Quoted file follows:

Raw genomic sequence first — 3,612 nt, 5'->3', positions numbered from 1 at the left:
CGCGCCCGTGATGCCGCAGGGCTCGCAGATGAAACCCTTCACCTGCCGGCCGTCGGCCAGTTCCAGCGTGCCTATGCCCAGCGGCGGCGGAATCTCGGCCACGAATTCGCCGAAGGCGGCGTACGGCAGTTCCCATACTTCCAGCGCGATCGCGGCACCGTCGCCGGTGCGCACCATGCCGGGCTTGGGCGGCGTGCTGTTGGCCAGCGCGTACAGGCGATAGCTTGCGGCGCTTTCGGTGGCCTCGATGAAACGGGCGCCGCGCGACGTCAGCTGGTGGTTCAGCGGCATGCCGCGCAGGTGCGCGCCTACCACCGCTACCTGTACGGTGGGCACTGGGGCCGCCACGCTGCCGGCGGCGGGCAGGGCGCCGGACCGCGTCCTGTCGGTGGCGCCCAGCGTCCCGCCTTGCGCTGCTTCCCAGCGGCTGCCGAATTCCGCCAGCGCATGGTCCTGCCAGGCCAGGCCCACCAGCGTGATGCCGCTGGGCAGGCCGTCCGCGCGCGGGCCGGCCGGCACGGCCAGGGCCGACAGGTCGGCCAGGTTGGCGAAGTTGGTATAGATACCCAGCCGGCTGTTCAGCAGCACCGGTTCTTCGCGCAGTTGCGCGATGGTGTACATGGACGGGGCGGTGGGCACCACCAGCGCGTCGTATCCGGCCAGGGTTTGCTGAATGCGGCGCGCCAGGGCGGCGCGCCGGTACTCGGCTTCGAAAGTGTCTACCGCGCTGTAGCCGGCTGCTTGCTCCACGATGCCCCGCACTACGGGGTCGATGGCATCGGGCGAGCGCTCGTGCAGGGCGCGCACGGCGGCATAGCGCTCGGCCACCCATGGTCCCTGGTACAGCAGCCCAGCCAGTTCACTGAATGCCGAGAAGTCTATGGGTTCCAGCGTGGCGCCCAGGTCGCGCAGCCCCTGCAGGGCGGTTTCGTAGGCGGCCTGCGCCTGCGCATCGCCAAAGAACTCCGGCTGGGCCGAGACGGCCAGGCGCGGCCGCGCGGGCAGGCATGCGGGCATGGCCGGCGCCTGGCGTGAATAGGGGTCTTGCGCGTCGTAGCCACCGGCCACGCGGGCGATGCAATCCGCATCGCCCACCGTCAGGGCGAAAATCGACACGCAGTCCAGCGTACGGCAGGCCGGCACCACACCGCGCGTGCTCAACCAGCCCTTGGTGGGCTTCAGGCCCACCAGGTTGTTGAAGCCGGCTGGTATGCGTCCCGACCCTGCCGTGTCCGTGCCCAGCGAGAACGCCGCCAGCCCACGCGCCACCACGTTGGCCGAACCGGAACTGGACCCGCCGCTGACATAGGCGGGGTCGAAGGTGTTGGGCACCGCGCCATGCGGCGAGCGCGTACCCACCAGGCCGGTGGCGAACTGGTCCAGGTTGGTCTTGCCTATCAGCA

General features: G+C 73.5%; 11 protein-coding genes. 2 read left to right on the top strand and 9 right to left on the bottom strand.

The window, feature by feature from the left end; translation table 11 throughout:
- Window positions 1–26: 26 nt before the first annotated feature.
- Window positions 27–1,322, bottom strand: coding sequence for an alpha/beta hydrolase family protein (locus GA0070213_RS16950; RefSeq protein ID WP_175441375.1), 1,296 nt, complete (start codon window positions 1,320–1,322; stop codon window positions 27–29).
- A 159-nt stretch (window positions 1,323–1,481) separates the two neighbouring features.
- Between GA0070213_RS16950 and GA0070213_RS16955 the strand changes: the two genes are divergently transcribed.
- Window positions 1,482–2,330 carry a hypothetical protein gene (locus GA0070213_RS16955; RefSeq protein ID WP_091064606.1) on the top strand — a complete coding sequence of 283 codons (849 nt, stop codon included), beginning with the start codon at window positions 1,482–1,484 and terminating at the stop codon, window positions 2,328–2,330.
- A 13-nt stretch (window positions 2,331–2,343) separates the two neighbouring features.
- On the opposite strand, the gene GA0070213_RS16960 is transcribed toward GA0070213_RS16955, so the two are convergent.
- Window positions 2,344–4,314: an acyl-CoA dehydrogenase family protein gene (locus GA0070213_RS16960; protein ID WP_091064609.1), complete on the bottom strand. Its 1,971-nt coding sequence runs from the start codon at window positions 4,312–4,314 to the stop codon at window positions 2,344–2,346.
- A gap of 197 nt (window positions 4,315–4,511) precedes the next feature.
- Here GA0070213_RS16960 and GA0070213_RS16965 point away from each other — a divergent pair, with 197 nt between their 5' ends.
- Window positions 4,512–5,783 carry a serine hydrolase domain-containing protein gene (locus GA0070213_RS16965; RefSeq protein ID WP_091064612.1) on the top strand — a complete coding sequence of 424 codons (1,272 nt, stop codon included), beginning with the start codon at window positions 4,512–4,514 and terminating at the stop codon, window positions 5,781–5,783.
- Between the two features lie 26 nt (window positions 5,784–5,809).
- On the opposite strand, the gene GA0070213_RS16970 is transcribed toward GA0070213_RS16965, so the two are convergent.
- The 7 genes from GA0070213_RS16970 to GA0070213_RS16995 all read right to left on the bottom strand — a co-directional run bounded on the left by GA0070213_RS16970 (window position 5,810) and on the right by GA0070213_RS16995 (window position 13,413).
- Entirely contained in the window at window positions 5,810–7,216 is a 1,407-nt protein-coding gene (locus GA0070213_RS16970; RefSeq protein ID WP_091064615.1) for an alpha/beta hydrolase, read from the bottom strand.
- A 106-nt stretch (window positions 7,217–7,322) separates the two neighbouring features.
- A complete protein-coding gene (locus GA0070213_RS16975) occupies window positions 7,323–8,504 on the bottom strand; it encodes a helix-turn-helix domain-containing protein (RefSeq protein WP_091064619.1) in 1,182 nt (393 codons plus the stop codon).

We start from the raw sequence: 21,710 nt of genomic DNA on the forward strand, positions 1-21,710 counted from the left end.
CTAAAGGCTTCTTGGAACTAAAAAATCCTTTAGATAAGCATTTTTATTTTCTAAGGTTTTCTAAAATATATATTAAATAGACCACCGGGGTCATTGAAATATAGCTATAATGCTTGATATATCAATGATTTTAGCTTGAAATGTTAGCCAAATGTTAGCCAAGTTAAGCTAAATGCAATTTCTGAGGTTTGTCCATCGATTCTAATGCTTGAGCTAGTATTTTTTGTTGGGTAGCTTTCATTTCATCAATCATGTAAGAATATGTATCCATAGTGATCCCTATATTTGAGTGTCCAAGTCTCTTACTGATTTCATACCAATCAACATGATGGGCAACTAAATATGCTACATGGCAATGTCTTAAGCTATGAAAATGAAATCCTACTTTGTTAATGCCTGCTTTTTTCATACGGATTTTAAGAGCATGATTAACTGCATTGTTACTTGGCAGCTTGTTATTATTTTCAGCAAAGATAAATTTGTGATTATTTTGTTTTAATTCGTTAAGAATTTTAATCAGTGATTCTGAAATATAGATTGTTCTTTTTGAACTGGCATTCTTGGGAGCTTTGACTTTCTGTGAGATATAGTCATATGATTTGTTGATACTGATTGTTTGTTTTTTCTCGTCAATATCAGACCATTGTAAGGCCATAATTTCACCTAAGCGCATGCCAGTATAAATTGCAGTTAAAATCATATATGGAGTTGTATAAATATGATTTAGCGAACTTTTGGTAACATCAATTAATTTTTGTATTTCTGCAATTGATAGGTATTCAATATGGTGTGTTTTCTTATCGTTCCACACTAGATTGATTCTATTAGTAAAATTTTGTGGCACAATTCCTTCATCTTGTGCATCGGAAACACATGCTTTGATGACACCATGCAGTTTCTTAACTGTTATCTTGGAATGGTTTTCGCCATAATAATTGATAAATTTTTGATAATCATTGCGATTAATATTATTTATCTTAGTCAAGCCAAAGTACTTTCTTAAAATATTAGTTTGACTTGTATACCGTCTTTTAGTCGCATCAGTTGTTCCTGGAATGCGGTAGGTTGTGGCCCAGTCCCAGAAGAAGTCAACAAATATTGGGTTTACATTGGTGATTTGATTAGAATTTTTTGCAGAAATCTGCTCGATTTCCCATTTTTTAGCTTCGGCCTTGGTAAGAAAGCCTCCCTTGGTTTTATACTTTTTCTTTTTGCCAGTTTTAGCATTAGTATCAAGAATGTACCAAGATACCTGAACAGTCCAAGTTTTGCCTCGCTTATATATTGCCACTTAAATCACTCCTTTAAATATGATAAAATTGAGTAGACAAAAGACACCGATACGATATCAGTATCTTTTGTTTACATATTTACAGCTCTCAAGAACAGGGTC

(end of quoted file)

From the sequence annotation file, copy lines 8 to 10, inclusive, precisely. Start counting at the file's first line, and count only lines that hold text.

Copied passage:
- Between GA0070213_RS16950 and GA0070213_RS16955 the strand changes: the two genes are divergently transcribed.
- Window positions 1,482–2,330 carry a hypothetical protein gene (locus GA0070213_RS16955; RefSeq protein ID WP_091064606.1) on the top strand — a complete coding sequence of 283 codons (849 nt, stop codon included), beginning with the start codon at window positions 1,482–1,484 and terminating at the stop codon, window positions 2,328–2,330.
- A 13-nt stretch (window positions 2,331–2,343) separates the two neighbouring features.